The sheep turned away, likely because he thought that where he was going was the proper path to take, or because he didn't know any better.

The prodigal's father didn't chase after him, but let him choose for himself whether he wanted to repent and come home, or stay away in a world that only took from him and left him feeling empty.
The sheep's shepherd stopped everything the moment he was found missing and pursued after him as quickly as possible because his sheep had gone away into a place that would hurt him if he weren't protected by his shepherd and with his flock.

The prodigal chose his path but knew his way home...and had to come back himself. His father was waiting with forgiving and open arms for him, but he had to make the decision to repent and turn back. 
The sheep got lost but didn't know his way home...and had to be found. His shepherd searched for him with open arms, not to discipline him but to bring him back into his flock. 


You see, in both stories, when the lost loved one returns home, the celebration is similar. There is a rejoicing knowing that a loved one is restored back to it's rightful place: in the family and in the flock. But the difference is in the circumstances leading up to the celebration. The difference is whether or not that returning loved one chose to turn it's back or simply strayed.

Yet, whether the Lord has brought a prodigal or a lost sheep to your mind, keep praying knowing that no matter which it is, the celebration will be the same and the rejoicing will be glorious when they are returned to their proper position in the body of Christ. The love of the Lord doesn't waver and the grace and mercy He gives to each and every one of us will last a lifetime of prodigal or lost sheep moments. 

Through the LORD's mercies we are not consumed, Because His compassions fail not. They are new every morning; Great is Your faithfulness. "The LORD is my portion," says my soul, "Therefore I hope in Him!" - Lamentations 3:22-24 NKJV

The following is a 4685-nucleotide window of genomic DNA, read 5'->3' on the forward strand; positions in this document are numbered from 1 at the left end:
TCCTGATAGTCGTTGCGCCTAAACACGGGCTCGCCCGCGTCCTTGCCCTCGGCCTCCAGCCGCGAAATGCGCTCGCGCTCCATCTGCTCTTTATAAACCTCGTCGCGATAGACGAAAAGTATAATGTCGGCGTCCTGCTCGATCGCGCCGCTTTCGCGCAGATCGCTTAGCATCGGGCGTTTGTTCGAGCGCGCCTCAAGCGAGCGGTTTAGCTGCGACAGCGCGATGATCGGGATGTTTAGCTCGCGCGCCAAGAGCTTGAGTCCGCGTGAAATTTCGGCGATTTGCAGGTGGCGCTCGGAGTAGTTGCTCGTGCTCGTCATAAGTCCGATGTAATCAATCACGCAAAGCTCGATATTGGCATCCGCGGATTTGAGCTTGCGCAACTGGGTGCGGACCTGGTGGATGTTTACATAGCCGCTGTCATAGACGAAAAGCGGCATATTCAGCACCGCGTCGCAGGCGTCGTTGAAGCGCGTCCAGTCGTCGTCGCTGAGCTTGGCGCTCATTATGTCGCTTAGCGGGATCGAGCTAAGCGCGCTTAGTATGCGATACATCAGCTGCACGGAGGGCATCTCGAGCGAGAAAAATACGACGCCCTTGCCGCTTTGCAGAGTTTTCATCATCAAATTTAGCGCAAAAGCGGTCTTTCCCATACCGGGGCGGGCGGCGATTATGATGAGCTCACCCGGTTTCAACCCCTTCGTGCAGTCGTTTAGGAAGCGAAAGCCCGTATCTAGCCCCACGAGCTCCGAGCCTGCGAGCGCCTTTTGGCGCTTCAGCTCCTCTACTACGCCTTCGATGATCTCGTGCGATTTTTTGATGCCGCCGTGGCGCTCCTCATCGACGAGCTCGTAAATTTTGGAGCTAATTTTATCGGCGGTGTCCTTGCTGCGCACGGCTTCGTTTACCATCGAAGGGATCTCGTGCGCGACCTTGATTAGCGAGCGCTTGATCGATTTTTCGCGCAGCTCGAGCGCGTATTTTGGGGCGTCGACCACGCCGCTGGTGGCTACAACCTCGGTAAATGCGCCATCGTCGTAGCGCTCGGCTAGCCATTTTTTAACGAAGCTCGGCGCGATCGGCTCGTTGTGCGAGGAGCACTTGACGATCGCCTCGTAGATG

Wednesday, July 10, 2013

He Heard His Voice (thoughts on 1 Samuel 3)

Now the boy Samuel ministered to the LORD before Eli. And the word of the LORD was rare in those days; there was no widespread revelation.   1 Samuel 3:1 NKJV

(Now Samuel did not yet know the LORD, nor was the word of the LORD yet revealed to him.)  1 Samuel 3:7 NKJV


When Samuel was a young boy, ministering at the house of God, the country of Israel was seemingly going through a period of time where God's voice was rare. Eli's sons (priests at the time) were corrupt, didn't know the Lord, and didn't care to follow the customs or priestly expectations (1 Samuel 2:12-17). Eli himself didn't seem to have a grasp on his children, and the two verses above give a pretty stark realization of what was happening.

Yet, the one thing that continues to go through my mind as I read this chapter was that, despite Samuel not knowing the Lord, despite the lack of widespread revelation, despite the role models Samuel had in the temple...He heard God's voice.
He heard God call his name.
He heard his voice calling him in the midst of the darkness surrounding him.
And Samuel didn't know it was God's voice.

Three times, Samuel heard God call him and didn't know it was Him. It wasn't until the third time that Eli finally realized Who was speaking to Samuel and gave him direction.

I could walk away from this saddened by the fact that a priest and a priestly intern (for lack of a better word) didn't know it was God who called him.
I could walk away from this in awe that, of all the people God chose to speak to that day, it was a boy and not the priest.
I could even make an apologetic argument regarding how God speaks to each of us and not just to priests, pastors, and teachers. His voice is for all to hear.

But you know what I keep going back to?

Simply that, even without Samuel knowing the LORD yet or there being widespread revelation in that time, Samuel heard God's voice.
He heard! And I am so encouraged.
Encouraged that even in a country where a person does all the right things, says all the right things, and reads all the right things--but still doesn't have a personal relationship with the LORD--that person can still hear Him speak.
Encouraged that God doesn't "need" people to speak truth into someones life, He can do that on His own (but He does choose to use us).